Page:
• Oct 2, 2006
Predicting the path of the automotive industry in the long run is nigh impossible, as the technologies we will find ourselves beholden to in fifty years haven't even been invented yet, that is, of course, assuming a robot army hasn't staged a world coup before then. BusinessWeek is the latest to scan the horizon of technology and science fiction to tell us what we'll be driving in the future, and it should be no surprise that the first guess is the Moller SkyCar we've been promised for so long. Also on the list of future vehicles are the Volkswagen GX3 that's already been nixed for production in the present and the Ford SYNUS personal armored truck.

The slideshow assembled by BusinessWeek is accompanied by an article that also examines what areas of exotic technology will become commonplace in the future. Alternative fuels is an obvious one, as is the impending dashboard battle between Apple and Microsoft to be the operating system of choice in cars.

BusinessWeek's article got us thinking about what features we want in our future car, and flying isn't one of them. Whoever wants to give up the marriage of rubber and road is no friend of ours. Aside from an increasing focus on vehicles capable of zero-emissions, we believe active and passive safety technology and your in-car entertainment will receive the most attention from techies.

[Source: BusinessWeek]


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    • 1 Second Ago
  • 10 Comments
      • 8 Years Ago
      Or maybe hybrid cars, but it's so difficult
      • 8 Years Ago
      So basically all I see here is a super impracticle motorcycle. "Car of the future" my arse. Business Week should chaneg it's name to Business Weak.
      • 8 Years Ago
      James,

      The only thing that the EMdrive has in common with solar sails is that both their surfaces experience a pressure from electromagnetic radiation.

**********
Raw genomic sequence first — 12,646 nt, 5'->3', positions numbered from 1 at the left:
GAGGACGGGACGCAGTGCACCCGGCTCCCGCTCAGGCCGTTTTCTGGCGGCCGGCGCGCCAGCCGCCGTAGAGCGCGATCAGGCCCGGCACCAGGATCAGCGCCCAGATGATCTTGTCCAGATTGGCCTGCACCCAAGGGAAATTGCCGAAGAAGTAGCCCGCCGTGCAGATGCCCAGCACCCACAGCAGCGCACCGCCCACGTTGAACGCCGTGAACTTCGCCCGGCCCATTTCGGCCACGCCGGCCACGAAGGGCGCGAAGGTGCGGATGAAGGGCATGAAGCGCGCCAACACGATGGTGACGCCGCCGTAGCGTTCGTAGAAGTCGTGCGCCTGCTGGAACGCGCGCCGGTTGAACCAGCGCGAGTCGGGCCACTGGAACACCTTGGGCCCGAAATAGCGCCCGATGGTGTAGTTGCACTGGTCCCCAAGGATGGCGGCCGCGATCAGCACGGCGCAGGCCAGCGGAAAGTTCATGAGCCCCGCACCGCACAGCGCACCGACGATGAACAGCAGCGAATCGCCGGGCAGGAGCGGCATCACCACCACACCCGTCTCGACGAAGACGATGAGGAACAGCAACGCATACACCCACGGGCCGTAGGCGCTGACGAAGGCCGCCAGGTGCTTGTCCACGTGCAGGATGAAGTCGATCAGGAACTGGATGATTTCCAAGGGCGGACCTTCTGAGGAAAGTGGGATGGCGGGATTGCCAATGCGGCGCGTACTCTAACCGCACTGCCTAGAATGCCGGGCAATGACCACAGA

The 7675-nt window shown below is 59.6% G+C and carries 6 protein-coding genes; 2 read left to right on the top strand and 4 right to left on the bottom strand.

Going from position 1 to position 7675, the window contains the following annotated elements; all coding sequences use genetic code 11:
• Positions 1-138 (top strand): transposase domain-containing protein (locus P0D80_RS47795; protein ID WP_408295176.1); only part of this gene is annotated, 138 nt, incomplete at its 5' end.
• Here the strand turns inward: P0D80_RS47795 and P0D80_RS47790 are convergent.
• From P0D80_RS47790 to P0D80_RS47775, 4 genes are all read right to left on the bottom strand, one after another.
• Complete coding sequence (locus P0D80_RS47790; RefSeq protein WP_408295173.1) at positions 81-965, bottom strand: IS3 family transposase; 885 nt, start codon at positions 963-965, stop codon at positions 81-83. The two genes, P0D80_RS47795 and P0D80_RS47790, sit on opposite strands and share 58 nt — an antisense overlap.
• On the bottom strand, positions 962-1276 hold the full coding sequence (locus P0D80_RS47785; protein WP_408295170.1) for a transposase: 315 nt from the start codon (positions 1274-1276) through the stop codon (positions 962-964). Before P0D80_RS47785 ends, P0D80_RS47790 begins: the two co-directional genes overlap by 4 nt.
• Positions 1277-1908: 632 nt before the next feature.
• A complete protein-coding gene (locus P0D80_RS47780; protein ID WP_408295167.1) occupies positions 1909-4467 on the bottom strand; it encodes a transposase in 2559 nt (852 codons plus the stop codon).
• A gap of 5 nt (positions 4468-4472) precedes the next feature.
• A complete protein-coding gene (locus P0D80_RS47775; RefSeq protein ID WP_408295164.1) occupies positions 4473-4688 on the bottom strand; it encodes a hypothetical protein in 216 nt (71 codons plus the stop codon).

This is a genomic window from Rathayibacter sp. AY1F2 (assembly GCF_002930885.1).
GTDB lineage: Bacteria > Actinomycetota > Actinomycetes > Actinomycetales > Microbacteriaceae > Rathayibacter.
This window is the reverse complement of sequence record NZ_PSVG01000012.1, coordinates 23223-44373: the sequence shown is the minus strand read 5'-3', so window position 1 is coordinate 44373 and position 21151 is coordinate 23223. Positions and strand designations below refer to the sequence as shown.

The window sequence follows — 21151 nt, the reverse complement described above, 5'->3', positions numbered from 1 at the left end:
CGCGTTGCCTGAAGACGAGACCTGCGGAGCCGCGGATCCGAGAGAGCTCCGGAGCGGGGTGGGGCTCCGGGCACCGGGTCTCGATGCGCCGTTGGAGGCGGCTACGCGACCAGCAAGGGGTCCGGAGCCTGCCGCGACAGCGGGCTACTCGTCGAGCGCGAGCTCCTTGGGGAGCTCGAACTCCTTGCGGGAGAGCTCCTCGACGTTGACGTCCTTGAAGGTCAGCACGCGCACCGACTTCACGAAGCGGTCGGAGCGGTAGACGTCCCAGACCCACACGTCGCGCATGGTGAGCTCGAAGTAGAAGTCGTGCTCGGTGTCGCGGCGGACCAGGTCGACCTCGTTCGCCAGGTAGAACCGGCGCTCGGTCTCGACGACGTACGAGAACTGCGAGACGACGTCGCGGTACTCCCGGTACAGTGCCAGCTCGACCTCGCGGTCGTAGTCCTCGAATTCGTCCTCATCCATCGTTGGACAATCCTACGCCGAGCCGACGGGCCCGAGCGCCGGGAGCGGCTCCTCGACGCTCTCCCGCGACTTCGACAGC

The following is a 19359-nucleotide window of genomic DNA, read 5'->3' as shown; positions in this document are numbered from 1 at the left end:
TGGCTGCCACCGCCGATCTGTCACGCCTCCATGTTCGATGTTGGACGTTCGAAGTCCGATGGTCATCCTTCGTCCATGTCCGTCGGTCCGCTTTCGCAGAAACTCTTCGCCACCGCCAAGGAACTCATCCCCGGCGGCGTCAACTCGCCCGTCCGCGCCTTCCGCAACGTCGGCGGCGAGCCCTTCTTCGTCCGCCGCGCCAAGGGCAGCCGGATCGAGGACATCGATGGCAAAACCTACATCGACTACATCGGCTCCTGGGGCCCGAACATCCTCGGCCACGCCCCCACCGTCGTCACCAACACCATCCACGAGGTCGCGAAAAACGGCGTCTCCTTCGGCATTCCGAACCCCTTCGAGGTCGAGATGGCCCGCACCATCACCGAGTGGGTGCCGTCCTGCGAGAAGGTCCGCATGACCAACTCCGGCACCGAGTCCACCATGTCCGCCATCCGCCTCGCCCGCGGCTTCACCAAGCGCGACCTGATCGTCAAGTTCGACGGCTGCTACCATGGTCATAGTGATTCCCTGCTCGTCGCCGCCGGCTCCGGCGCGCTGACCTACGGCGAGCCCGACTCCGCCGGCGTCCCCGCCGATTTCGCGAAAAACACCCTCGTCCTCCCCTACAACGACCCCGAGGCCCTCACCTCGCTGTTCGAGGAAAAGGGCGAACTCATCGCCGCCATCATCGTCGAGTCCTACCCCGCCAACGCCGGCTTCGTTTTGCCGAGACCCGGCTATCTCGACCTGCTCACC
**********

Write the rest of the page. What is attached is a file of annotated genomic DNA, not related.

But the EMdrive is trying to create an imbalance of pressure in a closed system.

      You might as well try lifting yourself off the ground by pulling up on your own shirt collar.
      • 8 Years Ago
      i dont know what u guys above me are talking about, but the pictures sure look like the Hydralisks in Starcraft.
      • 8 Years Ago
      The Taelon Mothership does have a Go Kart track!
      • 8 Years Ago
      RE: #2, who's violating any laws? It's the same idea as a solar sail in space.
      The amount of thrust created is directly proportional to the kW of the magnetron producing the photons and the Q efficiency, which is a quantitative value of the amount of heat lost in the system. I'll make you an EMDrive right now, just buy me some sheet copper and a powerful microwave, and I'll give you a couple of millinewtons worth of thrust. That's easier than trying to make an internal combustion engine at home.
      • 8 Years Ago
      Straight out of movie "Tron"
      • 8 Years Ago
      #10 - Exactly. Additionally, solar sails are thousands, perhaps millions, of square meters, they experience fairly slow acceleration and require extremely high intensity light. Even if it was possible to generate this so called pressure differential, it would not be nearly as great as the pressure differential between the light and dark sides of the solar sail. I'll believe 30 N/W once Roger Shawyer wins the nobel prize, which he most certainly would if his claims were true.
      • 8 Years Ago
      Why bother using solar panels to generate the energy? As long as you're violating conservation of momentum, you might as well violate conservation of energy and use a MEG (Motionless Electromagnetic Generator - http://jnaudin.free.fr/meg/meg.htm) to generate the electricity. Or, you could try living in the real world with technologis that don't violate the "proven" laws of nature. Also, even if the "Relativity Drive" did work, you'd probably need an ass-load of energy to lift a car up (I didn't see any equations on the website that would allow me to relate energy input to thrust generated). I think overcoming rolling resistance is probably a lot more efficient.
      • 8 Years Ago
      I think the liquid hydrogen is the best and more powerful energy font for a car, not solar energy